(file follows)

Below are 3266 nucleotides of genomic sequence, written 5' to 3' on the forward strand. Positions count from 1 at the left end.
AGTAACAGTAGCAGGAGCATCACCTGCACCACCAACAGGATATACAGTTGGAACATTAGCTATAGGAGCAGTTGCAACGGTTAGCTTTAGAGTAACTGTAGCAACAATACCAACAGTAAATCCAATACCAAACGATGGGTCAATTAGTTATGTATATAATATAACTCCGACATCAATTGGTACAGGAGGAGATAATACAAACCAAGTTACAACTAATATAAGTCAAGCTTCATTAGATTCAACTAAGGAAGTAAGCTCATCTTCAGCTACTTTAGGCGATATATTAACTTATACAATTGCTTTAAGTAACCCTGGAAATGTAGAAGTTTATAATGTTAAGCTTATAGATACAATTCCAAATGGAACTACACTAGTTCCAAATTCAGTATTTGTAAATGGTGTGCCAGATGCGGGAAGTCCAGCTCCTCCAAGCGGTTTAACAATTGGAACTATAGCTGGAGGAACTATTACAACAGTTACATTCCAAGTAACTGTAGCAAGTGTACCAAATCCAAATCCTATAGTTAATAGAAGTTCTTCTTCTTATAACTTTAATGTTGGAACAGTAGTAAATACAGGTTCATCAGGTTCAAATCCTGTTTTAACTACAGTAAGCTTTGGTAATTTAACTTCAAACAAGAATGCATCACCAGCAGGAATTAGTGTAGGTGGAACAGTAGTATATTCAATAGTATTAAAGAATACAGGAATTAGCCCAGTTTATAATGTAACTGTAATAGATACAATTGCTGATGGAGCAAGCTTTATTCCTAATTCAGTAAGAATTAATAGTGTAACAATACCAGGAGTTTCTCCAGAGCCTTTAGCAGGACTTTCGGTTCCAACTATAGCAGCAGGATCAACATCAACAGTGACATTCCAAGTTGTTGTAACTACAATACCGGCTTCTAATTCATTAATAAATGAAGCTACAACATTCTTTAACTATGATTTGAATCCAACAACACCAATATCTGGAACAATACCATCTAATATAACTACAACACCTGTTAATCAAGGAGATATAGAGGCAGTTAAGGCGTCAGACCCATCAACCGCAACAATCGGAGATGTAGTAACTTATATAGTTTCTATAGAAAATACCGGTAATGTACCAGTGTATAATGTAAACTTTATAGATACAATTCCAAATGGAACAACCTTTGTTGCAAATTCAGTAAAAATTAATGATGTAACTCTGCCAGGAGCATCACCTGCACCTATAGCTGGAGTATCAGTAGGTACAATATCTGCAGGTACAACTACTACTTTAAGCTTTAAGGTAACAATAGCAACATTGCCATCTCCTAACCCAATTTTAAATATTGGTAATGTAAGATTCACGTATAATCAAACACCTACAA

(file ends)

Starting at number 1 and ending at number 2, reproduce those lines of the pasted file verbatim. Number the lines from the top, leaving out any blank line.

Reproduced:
Below are 3266 nucleotides of genomic sequence, written 5' to 3' on the forward strand. Positions count from 1 at the left end.
AGTAACAGTAGCAGGAGCATCACCTGCACCACCAACAGGATATACAGTTGGAACATTAGCTATAGGAGCAGTTGCAACGGTTAGCTTTAGAGTAACTGTAGCAACAATACCAACAGTAAATCCAATACCAAACGATGGGTCAATTAGTTATGTATATAATATAACTCCGACATCAATTGGTACAGGAGGAGATAATACAAACCAAGTTACAACTAATATAAGTCAAGCTTCATTAGATTCAACTAAGGAAGTAAGCTCATCTTCAGCTACTTTAGGCGATATATTAACTTATACAATTGCTTTAAGTAACCCTGGAAATGTAGAAGTTTATAATGTTAAGCTTATAGATACAATTCCAAATGGAACTACACTAGTTCCAAATTCAGTATTTGTAAATGGTGTGCCAGATGCGGGAAGTCCAGCTCCTCCAAGCGGTTTAACAATTGGAACTATAGCTGGAGGAACTATTACAACAGTTACATTCCAAGTAACTGTAGCAAGTGTACCAAATCCAAATCCTATAGTTAATAGAAGTTCTTCTTCTTATAACTTTAATGTTGGAACAGTAGTAAATACAGGTTCATCAGGTTCAAATCCTGTTTTAACTACAGTAAGCTTTGGTAATTTAACTTCAAACAAGAATGCATCACCAGCAGGAATTAGTGTAGGTGGAACAGTAGTATATTCAATAGTATTAAAGAATACAGGAATTAGCCCAGTTTATAATGTAACTGTAATAGATACAATTGCTGATGGAGCAAGCTTTATTCCTAATTCAGTAAGAATTAATAGTGTAACAATACCAGGAGTTTCTCCAGAGCCTTTAGCAGGACTTTCGGTTCCAACTATAGCAGCAGGATCAACATCAACAGTGACATTCCAAGTTGTTGTAACTACAATACCGGCTTCTAATTCATTAATAAATGAAGCTACAACATTCTTTAACTATGATTTGAATCCAACAACACCAATATCTGGAACAATACCATCTAATATAACTACAACACCTGTTAATCAAGGAGATATAGAGGCAGTTAAGGCGTCAGACCCATCAACCGCAACAATCGGAGATGTAGTAACTTATATAGTTTCTATAGAAAATACCGGTAATGTACCAGTGTATAATGTAAACTTTATAGATACAATTCCAAATGGAACAACCTTTGTTGCAAATTCAGTAAAAATTAATGATGTAACTCTGCCAGGAGCATCACCTGCACCTATAGCTGGAGTATCAGTAGGTACAATATCTGCAGGTACAACTACTACTTTAAGCTTTAAGGTAACAATAGCAACATTGCCATCTCCTAACCCAATTTTAAATATTGGTAATGTAAGATTCACGTATAATCAAACACCTACAA